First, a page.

Although Lola's appearance in this world was a lot less dramatic than her older brother's, it still should be documented. On Monday, twenty four hours before my scheduled cesarean, John and I walked to the hospital. Before we even left our apartment complex, I got this huge blurry floating thing in my field of vision It was probably just caused by stress or my upcoming "labor" but then I was thinking, "Oh my God, what the heck is this? Am I going to have a stroke? What were we thinking having another baby."
At the time, I thought my anxiety with the pregnancy was over. I was going to check into the hospital, no worrying about contacting the hospital in Japanese, no worries about dealing with going into labor in the middle of the night, no worries of my water breaking as I got my last haircut, and no worries of another premature baby. As I was completing the paperwork for my admission, I was really struggling to fill out the paperwork and sign the documents, I was nervous and couldn't see very well. But, I made it through and a few minutes later, a nurse came down to escort us to my room. Soon after, the blurry blob disappeared.
We unpacked and I got settled in. Nurses, my doctor, and the anesthesiologist came in and out to explain the procedures and get more signatures. I was started on an antibiotic drip and was told to relax. I had dinner and wondered if I'd ever fall asleep that night.
Before I fell asleep, I wrote Maximo a letter. I had planned to do this weeks ago, but never got around to it. I felt it necessary to write him a letter just in case something happened to me during the delivery. With all the talk of excessive bleeding and just being an all-around worry wart, it was something I had to do. I wanted him to have something personal from me. Unfortunately, I had no nice stationary or any paper at all, so I had to rip out a page of the Dinosaur Train coloring book that I had gotten him as a surprise to entertain him on one of his visits. Well, I sobbed and sobbed through it, hoping that none of the nurses were going to stop by while I was writing it. And really hoping that he'd never have to read it.
I did actually sleep better than I had expected. The next morning went surprisingly quickly too. I couldn't eat or drink ANYTHING, so I brushed my teeth about four million times before surgery. Midday, John came by and by 1:45, I was being wheeled into the operating room. The anesthesiologist first gave me my spinal block, which was uneventful. It was actually good because I could still move my toes a little (I hate the feeling of being paralyzed from the "bits"-down, as it happened with my cerclage surgery and my c-section with Maximo).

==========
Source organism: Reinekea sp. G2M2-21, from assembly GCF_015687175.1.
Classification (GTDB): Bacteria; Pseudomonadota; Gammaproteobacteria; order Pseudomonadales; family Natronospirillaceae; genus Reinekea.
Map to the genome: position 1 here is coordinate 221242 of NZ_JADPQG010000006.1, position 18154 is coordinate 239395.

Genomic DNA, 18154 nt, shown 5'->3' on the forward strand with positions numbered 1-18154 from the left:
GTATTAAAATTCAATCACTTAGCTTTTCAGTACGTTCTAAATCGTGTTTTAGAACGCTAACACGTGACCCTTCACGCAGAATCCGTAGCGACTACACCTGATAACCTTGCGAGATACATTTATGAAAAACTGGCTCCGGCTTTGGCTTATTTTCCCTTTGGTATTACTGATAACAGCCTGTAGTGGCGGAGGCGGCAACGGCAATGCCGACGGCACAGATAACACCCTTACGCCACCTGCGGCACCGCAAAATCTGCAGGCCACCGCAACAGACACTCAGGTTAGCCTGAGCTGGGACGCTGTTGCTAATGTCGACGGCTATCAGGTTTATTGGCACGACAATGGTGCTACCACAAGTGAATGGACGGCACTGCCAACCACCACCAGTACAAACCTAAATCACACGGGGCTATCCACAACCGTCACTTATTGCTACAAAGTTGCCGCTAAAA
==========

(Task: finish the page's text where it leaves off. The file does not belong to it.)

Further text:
Everything was being prepped, the sheets pulled up, the lights put in place, then I heard a bit of a commotion on the other side of the sheet. Now, I don't know if this is a benefit or not, but I cannot understand anything that is going on in between the nurses and doctors because they are all speaking in Japanese. The anesthesiologist then says, "Well, your water just broke naturally." So December 7th was the day it was going to be, regardless of my scheduled c-section. Lola was ready!
Before the doctor could start on my c-section, she needed to remove the stitches placed in my cervix during my cerclage surgery this past summer. It took her almost a half hour. Then, when that was all done, she told me it was time for delivery! The whole time, I was trying to watch what I could in the reflections of the big surgery lamps, although it was a bit distorted. About ten minutes later, at 2:52 pm, Lola was born. When she came out, she gave a hearty cry and the midwives and pediatrician cleaned her up and checked her out. She scored 9/9 on her apgar, which was great, but made me think, Hmmm, I have no idea what Maximo scored. Really, it's probably better I didn't know.
After about ten minutes, they brought her to me to see. Is it horrible to say it wasn't love at first sight? She looked part monkey - part old women and I was struggling to find any Lemley-Wood resemblance at all. I gave her a kiss, then they took her to the nursery where John got to meet her and pose for some pictures with her. It took the doctor about a half hour to close me back up and I was back in my room by 4:00 pm.
I immediately asked for the baby and they brought her to me. She latched on well and was soon asleep. That first day, Lola slept almost 24-hours straight. I think I fed her twice. I was a bit concerned, but the midwife assured me that they can actually survive for almost three days with the stores from the womb.
It was a rough three days for me, on top of not being able to shower, I had spinal headaches, contractions, not to mention the pain that comes with being cut in half. By Friday, I was feeling a bit more human although slow and achy.
In Japan, c-section births require a 7-day stay and regular births are 5-day stays. It was nice not being rushed out of there, but I may have gone crazy if I had to stay any longer, although my *3* dinners from the Sheraton made the time a bit more tolerable.
So, Monday, John brought Lola and I home. Max has a cold and is adjusting - some minutes are better than others. She's eating-pooping-sleeping like a good baby should and is going 3-4 hour stents at night (which took Maximo about 6 months!).
Here's a few pictures of our newest addition: